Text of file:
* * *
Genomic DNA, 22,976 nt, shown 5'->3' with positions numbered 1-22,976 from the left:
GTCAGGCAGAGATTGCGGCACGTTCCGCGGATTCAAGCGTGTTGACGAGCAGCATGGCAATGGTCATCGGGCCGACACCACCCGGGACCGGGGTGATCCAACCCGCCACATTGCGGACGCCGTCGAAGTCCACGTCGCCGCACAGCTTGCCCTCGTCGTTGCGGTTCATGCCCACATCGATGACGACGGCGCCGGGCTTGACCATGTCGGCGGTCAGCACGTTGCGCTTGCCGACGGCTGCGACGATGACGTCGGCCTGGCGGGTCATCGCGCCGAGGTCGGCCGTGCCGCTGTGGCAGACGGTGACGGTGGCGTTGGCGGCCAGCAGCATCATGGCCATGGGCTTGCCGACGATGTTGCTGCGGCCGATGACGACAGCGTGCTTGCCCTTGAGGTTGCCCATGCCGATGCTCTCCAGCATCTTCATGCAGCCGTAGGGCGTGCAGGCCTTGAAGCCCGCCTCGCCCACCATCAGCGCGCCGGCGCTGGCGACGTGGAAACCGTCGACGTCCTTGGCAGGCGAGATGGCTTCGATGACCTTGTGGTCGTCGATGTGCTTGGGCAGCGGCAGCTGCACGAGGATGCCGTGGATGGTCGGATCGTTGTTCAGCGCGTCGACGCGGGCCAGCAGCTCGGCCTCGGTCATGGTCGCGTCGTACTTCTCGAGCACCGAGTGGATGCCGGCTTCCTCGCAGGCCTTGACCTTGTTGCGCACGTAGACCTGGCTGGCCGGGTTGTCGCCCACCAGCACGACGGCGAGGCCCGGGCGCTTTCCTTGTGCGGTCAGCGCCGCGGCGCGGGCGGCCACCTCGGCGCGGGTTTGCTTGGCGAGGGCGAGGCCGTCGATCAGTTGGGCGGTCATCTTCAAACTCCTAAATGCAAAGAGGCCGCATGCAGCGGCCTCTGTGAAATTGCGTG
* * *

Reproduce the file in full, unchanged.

Genomic DNA, 22,976 nt, shown 5'->3' with positions numbered 1-22,976 from the left:
GTCAGGCAGAGATTGCGGCACGTTCCGCGGATTCAAGCGTGTTGACGAGCAGCATGGCAATGGTCATCGGGCCGACACCACCCGGGACCGGGGTGATCCAACCCGCCACATTGCGGACGCCGTCGAAGTCCACGTCGCCGCACAGCTTGCCCTCGTCGTTGCGGTTCATGCCCACATCGATGACGACGGCGCCGGGCTTGACCATGTCGGCGGTCAGCACGTTGCGCTTGCCGACGGCTGCGACGATGACGTCGGCCTGGCGGGTCATCGCGCCGAGGTCGGCCGTGCCGCTGTGGCAGACGGTGACGGTGGCGTTGGCGGCCAGCAGCATCATGGCCATGGGCTTGCCGACGATGTTGCTGCGGCCGATGACGACAGCGTGCTTGCCCTTGAGGTTGCCCATGCCGATGCTCTCCAGCATCTTCATGCAGCCGTAGGGCGTGCAGGCCTTGAAGCCCGCCTCGCCCACCATCAGCGCGCCGGCGCTGGCGACGTGGAAACCGTCGACGTCCTTGGCAGGCGAGATGGCTTCGATGACCTTGTGGTCGTCGATGTGCTTGGGCAGCGGCAGCTGCACGAGGATGCCGTGGATGGTCGGATCGTTGTTCAGCGCGTCGACGCGGGCCAGCAGCTCGGCCTCGGTCATGGTCGCGTCGTACTTCTCGAGCACCGAGTGGATGCCGGCTTCCTCGCAGGCCTTGACCTTGTTGCGCACGTAGACCTGGCTGGCCGGGTTGTCGCCCACCAGCACGACGGCGAGGCCCGGGCGCTTTCCTTGTGCGGTCAGCGCCGCGGCGCGGGCGGCCACCTCGGCGCGGGTTTGCTTGGCGAGGGCGAGGCCGTCGATCAGTTGGGCGGTCATCTTCAAACTCCTAAATGCAAAGAGGCCGCATGCAGCGGCCTCTGTGAAATTGCGTG